We will know more within a week or so, once the team meets and we have a plan in place. Caden is not thrilled at the prospect of yet another surgery, but he does remember how much better he felt after the last one. I am hoping that if they do go ahead with the surgery route (which will happen eventually one way or another) that he will come out feeling like a new young man.
I will continue to make updates to this post as I get them. Thank you for your thoughts, prayers, and words of encouragement! We appreciate it!
2023 Cardiology Updates
Caden has a rare, congenital heart defect called Truncus Arteriosus II and has had multiple open heart surgeries and other cardiac procedures throughout his 16 years.
Caden has regular cardiology checkups, typically every 6 months at the satellite clinic of Children’s Mercy here in Wichita. For all three of his open heart surgeries and his other actual procedures they have always sent him to the main campus of Children’s Mercy in downtown Kansas City.
Caden frequently leaves his Wichita cardiology appointments with a 72-hour heart monitor on him to get a snapshot of how his heart is functioning. Over the years he’s had many of these monitors placed, and the news has always come back more or less that there are small anomalies but nothing unexpected.
A couple of years ago the monitor picked up that he was having bouts of PVC’s (pre-ventricular contractions) and he was started on a medication to help prevent them. This time the monitor picked up several short spans of ventricular tachycardia over the 72-hour period. Which, if continues to happen for even a very short period of time, can be life threatening.
Because of these bouts of ventricular tachycardia his cardiologist has ordered a cardiac MRI and a cardiac stress test, both of which must be done in Kansas City. They were able to get him on the “short list” and instead of waiting until the original date of March 2024, they were able to get us in this week.
So on September 19th, Caden, my mom, and I will be heading up to Kansas City for these tests. Right now they are looking at two possible outcomes:
- A change of medication to help control them, which will require a stay in the hospital to monitor how his body reacts.
- An ablation via heart catheterization to go in remove some of the scar tissue within his heart from previous surgeries.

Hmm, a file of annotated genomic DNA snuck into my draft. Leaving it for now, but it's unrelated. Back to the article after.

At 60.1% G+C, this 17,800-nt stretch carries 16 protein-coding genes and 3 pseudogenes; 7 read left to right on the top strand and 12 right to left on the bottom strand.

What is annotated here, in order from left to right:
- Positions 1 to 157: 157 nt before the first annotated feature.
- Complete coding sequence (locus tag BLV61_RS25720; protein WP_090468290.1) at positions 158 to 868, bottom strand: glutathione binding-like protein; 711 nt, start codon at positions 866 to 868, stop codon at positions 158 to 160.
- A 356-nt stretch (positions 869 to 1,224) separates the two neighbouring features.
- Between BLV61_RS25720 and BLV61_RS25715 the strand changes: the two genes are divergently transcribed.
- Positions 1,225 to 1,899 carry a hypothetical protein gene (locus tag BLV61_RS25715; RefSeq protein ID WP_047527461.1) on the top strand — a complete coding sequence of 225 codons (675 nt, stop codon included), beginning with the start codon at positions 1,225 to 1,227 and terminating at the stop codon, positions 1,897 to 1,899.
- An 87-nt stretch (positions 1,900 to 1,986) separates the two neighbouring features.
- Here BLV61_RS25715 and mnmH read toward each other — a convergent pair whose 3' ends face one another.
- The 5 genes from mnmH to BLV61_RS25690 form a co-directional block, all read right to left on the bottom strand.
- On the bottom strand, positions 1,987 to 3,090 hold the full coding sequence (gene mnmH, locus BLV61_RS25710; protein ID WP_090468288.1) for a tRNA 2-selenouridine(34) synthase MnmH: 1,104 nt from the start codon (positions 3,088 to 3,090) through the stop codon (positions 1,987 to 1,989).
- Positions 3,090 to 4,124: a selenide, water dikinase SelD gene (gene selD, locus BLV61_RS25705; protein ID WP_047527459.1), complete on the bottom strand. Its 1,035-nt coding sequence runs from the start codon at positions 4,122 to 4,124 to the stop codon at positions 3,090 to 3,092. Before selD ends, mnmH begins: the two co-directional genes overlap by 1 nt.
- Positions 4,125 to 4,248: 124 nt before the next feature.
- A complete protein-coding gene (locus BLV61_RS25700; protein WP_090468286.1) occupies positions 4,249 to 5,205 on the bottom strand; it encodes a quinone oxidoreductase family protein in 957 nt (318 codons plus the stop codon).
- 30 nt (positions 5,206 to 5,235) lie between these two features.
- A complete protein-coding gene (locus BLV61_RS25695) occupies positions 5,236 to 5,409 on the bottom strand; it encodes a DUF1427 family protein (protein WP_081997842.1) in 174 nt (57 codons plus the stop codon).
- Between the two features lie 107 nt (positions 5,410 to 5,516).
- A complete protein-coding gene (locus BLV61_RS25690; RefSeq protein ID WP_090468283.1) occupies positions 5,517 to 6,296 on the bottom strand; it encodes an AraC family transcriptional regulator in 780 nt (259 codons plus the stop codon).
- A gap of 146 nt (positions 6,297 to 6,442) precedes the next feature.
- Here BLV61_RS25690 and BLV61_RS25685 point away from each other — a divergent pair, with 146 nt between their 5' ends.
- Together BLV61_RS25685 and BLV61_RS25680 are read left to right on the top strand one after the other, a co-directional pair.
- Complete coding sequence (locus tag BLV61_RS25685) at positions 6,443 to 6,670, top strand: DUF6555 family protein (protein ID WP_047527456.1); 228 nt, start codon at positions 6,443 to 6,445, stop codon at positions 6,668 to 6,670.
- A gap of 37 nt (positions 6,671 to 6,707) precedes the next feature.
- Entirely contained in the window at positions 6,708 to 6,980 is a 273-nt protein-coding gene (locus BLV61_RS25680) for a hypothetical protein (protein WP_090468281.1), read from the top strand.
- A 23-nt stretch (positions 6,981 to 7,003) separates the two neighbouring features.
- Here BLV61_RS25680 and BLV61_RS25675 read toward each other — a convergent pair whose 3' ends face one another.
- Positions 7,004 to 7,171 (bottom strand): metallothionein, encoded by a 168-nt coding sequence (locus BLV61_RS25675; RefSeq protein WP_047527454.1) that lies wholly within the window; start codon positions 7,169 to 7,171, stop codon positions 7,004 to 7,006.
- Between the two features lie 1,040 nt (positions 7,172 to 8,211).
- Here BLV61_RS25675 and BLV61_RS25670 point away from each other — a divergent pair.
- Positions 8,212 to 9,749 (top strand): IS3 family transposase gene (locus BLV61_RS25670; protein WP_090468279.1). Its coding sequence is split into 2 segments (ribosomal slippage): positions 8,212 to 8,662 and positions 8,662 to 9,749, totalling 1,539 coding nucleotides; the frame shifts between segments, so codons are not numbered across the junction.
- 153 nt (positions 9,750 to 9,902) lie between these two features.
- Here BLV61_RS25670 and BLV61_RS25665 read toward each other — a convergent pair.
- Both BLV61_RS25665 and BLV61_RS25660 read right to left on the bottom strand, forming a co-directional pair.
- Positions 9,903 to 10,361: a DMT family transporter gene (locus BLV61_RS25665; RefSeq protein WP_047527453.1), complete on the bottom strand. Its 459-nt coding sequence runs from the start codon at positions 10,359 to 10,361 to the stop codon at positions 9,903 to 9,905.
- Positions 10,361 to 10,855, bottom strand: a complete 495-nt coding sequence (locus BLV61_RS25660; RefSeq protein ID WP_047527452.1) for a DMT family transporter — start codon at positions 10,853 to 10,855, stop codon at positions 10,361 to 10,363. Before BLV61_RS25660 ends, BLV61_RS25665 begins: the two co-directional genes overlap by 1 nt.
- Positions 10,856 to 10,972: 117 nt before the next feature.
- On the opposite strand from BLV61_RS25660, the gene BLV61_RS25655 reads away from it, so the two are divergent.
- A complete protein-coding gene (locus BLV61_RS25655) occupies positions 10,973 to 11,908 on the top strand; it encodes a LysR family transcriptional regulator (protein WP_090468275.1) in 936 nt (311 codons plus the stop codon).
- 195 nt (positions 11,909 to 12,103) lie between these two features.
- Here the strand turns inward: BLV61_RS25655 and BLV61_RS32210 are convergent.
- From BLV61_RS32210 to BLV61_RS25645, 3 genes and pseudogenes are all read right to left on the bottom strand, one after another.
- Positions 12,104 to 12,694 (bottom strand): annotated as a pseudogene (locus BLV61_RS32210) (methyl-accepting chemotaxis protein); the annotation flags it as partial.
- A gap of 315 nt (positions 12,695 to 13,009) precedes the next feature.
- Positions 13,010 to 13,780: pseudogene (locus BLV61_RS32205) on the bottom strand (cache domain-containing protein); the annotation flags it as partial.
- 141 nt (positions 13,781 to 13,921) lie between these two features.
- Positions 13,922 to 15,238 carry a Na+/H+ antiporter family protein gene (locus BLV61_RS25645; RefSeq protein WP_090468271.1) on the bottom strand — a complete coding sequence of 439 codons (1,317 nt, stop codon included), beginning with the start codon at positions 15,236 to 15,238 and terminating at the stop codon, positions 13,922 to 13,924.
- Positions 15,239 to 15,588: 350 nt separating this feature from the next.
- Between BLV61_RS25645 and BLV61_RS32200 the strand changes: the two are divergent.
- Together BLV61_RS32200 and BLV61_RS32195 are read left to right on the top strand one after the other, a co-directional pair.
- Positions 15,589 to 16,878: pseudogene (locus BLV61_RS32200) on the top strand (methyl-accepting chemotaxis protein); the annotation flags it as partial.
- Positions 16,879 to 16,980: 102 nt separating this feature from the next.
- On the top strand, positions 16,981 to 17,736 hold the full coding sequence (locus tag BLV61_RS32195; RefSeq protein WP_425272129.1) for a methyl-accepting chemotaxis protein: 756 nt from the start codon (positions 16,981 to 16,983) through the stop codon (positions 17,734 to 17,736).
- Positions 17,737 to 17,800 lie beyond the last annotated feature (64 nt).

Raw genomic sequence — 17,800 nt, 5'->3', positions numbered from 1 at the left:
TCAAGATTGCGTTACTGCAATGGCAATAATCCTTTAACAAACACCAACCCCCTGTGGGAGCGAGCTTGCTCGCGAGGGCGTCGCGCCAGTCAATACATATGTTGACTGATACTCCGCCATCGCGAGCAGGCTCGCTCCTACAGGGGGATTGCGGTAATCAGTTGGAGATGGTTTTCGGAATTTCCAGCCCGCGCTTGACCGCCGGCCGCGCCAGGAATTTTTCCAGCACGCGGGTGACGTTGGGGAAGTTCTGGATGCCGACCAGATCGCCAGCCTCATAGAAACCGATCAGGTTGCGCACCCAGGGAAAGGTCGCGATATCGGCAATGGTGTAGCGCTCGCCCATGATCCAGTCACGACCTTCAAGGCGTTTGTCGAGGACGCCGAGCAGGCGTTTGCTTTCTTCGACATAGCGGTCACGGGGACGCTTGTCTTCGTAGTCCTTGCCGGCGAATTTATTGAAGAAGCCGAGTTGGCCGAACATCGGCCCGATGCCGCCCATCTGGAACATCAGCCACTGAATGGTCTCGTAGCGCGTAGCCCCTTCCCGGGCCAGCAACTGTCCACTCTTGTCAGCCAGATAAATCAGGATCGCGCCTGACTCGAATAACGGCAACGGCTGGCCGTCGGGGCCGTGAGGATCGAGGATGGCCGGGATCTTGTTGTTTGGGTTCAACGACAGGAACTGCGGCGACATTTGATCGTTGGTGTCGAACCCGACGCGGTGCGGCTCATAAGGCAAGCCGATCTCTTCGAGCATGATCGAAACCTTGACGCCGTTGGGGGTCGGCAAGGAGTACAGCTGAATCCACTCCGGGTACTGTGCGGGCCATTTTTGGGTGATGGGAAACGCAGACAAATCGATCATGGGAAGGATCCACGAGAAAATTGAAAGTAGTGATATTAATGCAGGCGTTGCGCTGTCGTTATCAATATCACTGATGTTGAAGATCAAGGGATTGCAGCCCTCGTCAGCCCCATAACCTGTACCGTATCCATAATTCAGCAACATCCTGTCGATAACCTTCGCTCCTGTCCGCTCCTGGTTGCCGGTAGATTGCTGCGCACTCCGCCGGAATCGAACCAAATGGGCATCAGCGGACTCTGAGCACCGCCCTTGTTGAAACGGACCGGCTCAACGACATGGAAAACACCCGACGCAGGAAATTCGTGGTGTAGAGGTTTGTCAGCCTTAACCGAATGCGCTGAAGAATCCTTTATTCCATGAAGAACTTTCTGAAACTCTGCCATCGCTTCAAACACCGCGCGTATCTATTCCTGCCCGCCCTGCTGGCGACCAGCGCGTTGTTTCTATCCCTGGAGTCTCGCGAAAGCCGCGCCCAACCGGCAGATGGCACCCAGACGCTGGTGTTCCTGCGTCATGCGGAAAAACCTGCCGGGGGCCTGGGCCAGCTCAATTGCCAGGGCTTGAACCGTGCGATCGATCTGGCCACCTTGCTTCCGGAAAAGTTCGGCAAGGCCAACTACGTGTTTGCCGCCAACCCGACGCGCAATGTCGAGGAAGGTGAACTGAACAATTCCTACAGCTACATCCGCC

The great news is that as of right now, a fourth open heart surgery is NOT on the table.
After the tests we will meet with the electrophysiologist to go over the results and to decide which way to go from there.
The last open heart surgery Caden had was in August of 2015. It has been a full eight years and he has grown SO MUCH since. He was just going into third grade then, and he is now over 6 feet tall and a junior in high school. We have always known that he would need more interventions and/or more surgeries as he grows and his body matures, and as that scar tissue within his heart is stretched. It makes sense that the scar tissue could interfere with the electrophysiology and alter his heart function.
As you may have surmised, this is not my first rodeo. It is true that time does make things seem easier to handle (or at least more manageable) but it is also true that the moment you get not-so-great news it is easy to let the mind slip back to those early, uncertain days of his life.
In times like these I tend to focus even more on my work and on keeping my mind busy with other thoughts, rather than dwelling on the what-if’s and running through countless made up scenarios in my head.
I am taking my laptop to the hospital to keep my mind occupied while he’s back there. I am working now to make sure that the 2023 Tunisian Basics Cochet-Along is not disrupted and that square #11 is posted on Wednesday as scheduled. Although I do know that you would understand if I am a day or two late. 😉
I will keep you updated, and we all appreciate your thoughts, prayers, and support! ♥